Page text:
Ahoy hoy fellow nerds! Game snobbery is something that has been floating around in my head lately, especially since The Battlehammer has been road tripping to gaming conventions and seeing a whole new world of possibilities. Now I seem to enjoy all sorts of games from video games and board games to miniature games and rpgs. I’m not talking about a game preference, we’re all entitled to not get excited about the new Mario game if you’re more of a Risk fan. I mean not liking a particular game for snobbish reasons. Now for me the classic example would be the roleplaying behemoth that is Dungeons & Dragons.
Up until a little while ago I hadn’t played it for years. It was my first ever foray into rpgs and was really just a step up from the Fighting Fantasy books. It was a pure dungeon bash with whatever monsters the DM felt like trying out and no sense of internal logic. Occasionally he’d throw a Rust Monster in the mix if he felt we had too much stuff or make us fight something that was immune to the new shiny magic weapon we’d randomly rolled just to be a dick. Any new characters that joined in if party members died would have to start as fresh faced level ones (no doubt getting immediately killed) and towns were just an excuse to check the equipment book to see what we could spend our gold on. OK, we were just kids but from then on it tainted my outlook on D&D till just last year.
Since then I’ve roleplayed in RIFTS, GURPS and all the way through the World of Darkness. I’ve been all through history, from celtic Britain through the crusades via the wild west and medieval Japan. I’ve been in both the big Stars (Wars and Trek) and sci-fi from the near future till the suns start to fade. Somehow, I’d always managed to avoid D&D though. There were always the same excuses: you can’t put your spin on it, the system isn’t great, level progression isn’t realistic and so on. In truth, I just didn’t want to play the game that I’d played as a kid cos I thought I was better than that. I was being a snob.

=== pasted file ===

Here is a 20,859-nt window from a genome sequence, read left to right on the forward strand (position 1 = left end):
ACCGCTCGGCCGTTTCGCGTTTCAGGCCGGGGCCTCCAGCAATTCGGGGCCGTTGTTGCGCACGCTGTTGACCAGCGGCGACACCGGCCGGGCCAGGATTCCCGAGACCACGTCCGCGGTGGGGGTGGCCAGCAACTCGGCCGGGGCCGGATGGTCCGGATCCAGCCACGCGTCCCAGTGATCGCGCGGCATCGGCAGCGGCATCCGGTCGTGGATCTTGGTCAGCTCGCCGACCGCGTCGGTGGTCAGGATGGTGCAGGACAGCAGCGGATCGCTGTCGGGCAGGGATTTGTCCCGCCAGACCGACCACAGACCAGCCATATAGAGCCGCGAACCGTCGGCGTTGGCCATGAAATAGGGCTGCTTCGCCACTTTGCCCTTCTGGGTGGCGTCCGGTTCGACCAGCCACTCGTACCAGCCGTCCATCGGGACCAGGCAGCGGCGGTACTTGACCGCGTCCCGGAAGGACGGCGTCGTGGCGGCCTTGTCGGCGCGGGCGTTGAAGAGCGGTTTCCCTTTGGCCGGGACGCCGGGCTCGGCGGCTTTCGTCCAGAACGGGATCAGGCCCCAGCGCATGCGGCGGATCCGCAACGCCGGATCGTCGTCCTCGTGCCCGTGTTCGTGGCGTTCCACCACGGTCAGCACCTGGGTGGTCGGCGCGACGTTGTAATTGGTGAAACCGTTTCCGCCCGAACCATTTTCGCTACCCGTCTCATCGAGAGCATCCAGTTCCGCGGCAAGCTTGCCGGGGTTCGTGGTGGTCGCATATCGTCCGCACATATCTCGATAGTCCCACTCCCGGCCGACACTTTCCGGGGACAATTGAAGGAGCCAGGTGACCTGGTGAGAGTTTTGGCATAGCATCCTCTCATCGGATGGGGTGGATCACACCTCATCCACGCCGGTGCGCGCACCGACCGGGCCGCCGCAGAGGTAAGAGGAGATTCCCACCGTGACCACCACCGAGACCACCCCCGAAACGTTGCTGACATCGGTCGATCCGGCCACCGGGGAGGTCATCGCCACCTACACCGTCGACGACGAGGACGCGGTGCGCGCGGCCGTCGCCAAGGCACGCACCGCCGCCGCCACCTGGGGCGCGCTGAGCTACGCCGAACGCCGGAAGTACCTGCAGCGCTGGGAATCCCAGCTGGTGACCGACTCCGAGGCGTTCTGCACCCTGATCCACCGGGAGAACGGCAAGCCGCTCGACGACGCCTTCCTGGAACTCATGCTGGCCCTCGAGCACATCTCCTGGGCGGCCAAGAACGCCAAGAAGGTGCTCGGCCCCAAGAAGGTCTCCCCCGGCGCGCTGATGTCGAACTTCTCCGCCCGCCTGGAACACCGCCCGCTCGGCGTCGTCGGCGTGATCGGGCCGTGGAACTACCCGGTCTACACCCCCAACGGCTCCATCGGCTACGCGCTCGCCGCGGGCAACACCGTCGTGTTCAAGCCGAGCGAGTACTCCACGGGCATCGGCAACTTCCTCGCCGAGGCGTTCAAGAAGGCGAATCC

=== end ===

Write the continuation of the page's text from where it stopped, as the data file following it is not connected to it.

Now just last year I played Pathfinder (D&D in all but name) and I had a great time. All the roleplaying experience I had could now be used in this game. Strangely, all the “negatives” I had about the game became useful. Our GM has got the whole job and kids thing going on so doesn’t have the time to write adventures from scratch, goo job the world’s full of them. The level system means he can make sure that the ones we play won’t be too hard or too easy. Us players don’t need to worry about how we spend our XP as we go from level to level. Most importantly the game has focussed around the characters and their shenanigans. The time Chris chopped the top off Jons evlen ear with a fumble. Nick scaring the townspeople of Sandpoint by using his flying scroll to whizz all around the place. Or when I ended up facing off against a giant bat creature and it nearly bit my head off. Good times.
What I’m trying to say is give things a chance. As good (or bad) a game can be, it’s the experience that counts. Enjoying time with your mates while creating stories that’ll be remembered. Right, I’m off to dig out Genarro Grush (my level 4 Fighter) and do some adventuring!
Until next time gentle readers!